Australia is set to offer tens of thousands of 'safe haven' visas to Hong Kong residents who want to flee China's draconian security l
Australia is set to offer tens of thousands of ‘safe haven’ visas to Hong Kong residents who want to flee China’s draconian security laws
- Australia is considering offering safe haven visas to Hong Kong residents
- Comes after draconian national security laws were imposed on the city by China
- New laws criminalise secession, subversion and collusion with foreign forces
- It also criminalises acts that undermine the Chinese state with life imprisonment
- Prime Minister Scott Morrison said the situation was ‘very concerning’
- He said the government is ‘very actively’ considering welcoming in residents
Australia is considering offering safe haven visas to Hong Kong residents endangered by draconian national security laws imposed on the city by China, in a move likely to further inflame tensions with Beijing.
Scott Morrison said the situation in Hong Kong was ‘very concerning’ and the government was ‘very actively’ considering proposals to welcome in residents.
‘When we have made a final decision on those arrangements then I’ll make the announcements,’ The prime minister told reporters on Thursday.
‘But are you asking, ‘are we prepared to step up and provide support?’ The answer is, ‘yes’. We think that’s important and very consistent with who we are as a people.’
The new laws criminalise acts that undermine the Chinese state with life imprisonment. It also illegalises secession, subversion and collusion with foreign forces.
Australia is considering providing a safe haven to Hong Kong residents in response to China’s sweeping new security law in a move likely to further inflame tensions with Beijing
Prime Minister Scott Morrison said the situation in Hong Kong was ‘very concerning’ and his government was ‘very actively’ considering proposals to welcome in residents
More than 300 Hong Kong residents were arrested by local police on Wednesday after the new laws came into force, which illegalise acts that undermine the Chinese state with life imprisonment
A teenage girl waving an independence flag was among hundreds of people arrested during protests against the laws in Hong Kong this week.
Mr Morrison said cabinet ministers were considering safe haven arrangements ‘very actively’ after the United Kingdom opened a path to citizenship for millions of Hong Kong residents.
‘There are proposals that I asked to be brought forward several weeks ago and the final touches will be put on those,’ he said.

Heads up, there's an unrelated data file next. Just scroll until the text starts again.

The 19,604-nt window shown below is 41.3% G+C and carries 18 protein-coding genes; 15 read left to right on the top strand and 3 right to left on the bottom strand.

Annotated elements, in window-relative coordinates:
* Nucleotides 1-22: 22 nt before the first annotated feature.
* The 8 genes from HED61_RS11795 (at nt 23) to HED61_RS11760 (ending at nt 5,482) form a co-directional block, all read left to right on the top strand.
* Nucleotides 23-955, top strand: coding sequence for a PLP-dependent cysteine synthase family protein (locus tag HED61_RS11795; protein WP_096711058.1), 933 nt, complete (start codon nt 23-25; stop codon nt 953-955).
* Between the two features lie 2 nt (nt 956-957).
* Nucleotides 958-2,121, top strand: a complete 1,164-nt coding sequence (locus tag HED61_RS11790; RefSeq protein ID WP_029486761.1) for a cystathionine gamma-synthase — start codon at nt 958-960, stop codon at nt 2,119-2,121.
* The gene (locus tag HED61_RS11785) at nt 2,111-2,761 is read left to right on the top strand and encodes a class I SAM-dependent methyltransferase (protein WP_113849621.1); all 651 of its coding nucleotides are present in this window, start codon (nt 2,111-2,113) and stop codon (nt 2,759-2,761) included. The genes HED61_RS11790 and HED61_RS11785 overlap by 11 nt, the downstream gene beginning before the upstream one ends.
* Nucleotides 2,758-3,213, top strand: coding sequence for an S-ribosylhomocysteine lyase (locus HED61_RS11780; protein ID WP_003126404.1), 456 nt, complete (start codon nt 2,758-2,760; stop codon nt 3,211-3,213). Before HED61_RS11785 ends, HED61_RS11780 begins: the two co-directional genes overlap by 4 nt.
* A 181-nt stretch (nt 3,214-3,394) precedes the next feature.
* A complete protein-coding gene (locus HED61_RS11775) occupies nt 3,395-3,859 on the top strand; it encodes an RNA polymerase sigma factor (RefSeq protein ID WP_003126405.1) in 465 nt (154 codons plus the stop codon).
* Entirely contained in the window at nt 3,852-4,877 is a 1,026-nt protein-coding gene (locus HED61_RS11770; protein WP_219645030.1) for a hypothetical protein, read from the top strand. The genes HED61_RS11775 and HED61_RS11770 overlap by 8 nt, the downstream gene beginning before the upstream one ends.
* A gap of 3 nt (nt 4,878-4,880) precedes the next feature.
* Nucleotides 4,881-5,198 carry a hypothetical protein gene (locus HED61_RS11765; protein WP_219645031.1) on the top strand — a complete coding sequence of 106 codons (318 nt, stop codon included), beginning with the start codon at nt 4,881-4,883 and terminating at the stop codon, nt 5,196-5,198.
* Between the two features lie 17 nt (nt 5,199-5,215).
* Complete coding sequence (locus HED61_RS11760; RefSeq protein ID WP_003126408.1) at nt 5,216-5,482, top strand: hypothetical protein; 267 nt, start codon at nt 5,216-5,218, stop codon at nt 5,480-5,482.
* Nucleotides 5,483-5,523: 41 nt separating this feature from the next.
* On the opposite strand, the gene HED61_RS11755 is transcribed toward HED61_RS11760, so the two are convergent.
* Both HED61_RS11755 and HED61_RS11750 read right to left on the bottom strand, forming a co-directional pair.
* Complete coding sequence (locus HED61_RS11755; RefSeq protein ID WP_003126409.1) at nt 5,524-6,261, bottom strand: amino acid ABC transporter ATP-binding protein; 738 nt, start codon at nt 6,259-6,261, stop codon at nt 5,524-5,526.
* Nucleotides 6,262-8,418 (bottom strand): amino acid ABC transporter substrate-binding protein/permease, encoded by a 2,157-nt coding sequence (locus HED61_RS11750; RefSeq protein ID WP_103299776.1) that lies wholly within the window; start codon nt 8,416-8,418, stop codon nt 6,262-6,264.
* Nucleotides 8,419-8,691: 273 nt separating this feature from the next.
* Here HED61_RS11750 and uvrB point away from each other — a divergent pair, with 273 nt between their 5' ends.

‘They’ll soon be considered by cabinet to provide similar opportunities.
‘We think that’s important and very consistent with who we are as a people and very consistent practically with the views we have expressed.’
Opposition Leader Anthony Albanese said the laws violated the city’s ‘One Country, Two Systems’ pact with China.
‘These laws are a clear breach of the agreement for the handover from the former British colony to the People’s Republic of China,’ he told ABC television.
‘That had in it provisions for autonomy and democracy for Hong Kong, and democratic principles are important.’
China bypassed Hong Kong’s Legislative Council to pass the sweeping legislation without public consultation.
Foreign Minister Marise Payne said the laws threatened Hong Kong’s judicial independence and the rights and freedoms of its people.
Australian lawyers fear the broadly defined offences will have a chilling effect on public life.
Hong Kong police fired water cannon and tear gas and arrested more than 300 people on Wednesday as protesters took to the streets in defiance of the sweeping security legislation introduced by China to snuff out dissent.
The law has sent a wave of fear through the city and rattled the legal community in a business hub that has built its reputation on the independence and reliability of its courts.
It comes a day after the United Kingdom announced a new route for those with British National Overseas status and their families to move there and eventually apply for citizenship.
Hong Kong police fired water cannon and tear gas and arrested more than 300 people on Wednesday as protesters took to the streets in defiance of the sweeping security legislation
Riot police stand guard after pushing back protesters demonstrating against the new security law during the anniversary of the Hong Kong handover from Britain, Wednesday, July 1
Any offer is sure to further strain Canberra’s relationship with Beijing, coming after repeated clashes between the two sides.
Most recently, Australia enraged China by calling for an independent investigation into the origins of the coronavirus pandemic.
Canberra has also pushed back against what it describes as China’s economic ‘coercion’, covert influence campaigns and the use of technology companies like Huawei as a tool for intelligence-gathering and geopolitical leverage.
China has warned its students and tourists against going to Australia, slapped trade sanctions on Australian goods and sentenced an Australian citizen to death for drug trafficking.
Hong Kong was under UK jurisdiction until Britain handed it back to China in 1997 with a guarantee that Beijing would preserve the city’s judicial and legislative autonomy for 50 years.
But critics say the new law – passed by Beijing’s rubber-stamp parliament this week without its text being released to the public – breaches the ‘One Country, Two Systems’ principle that formally entered international law in 1984.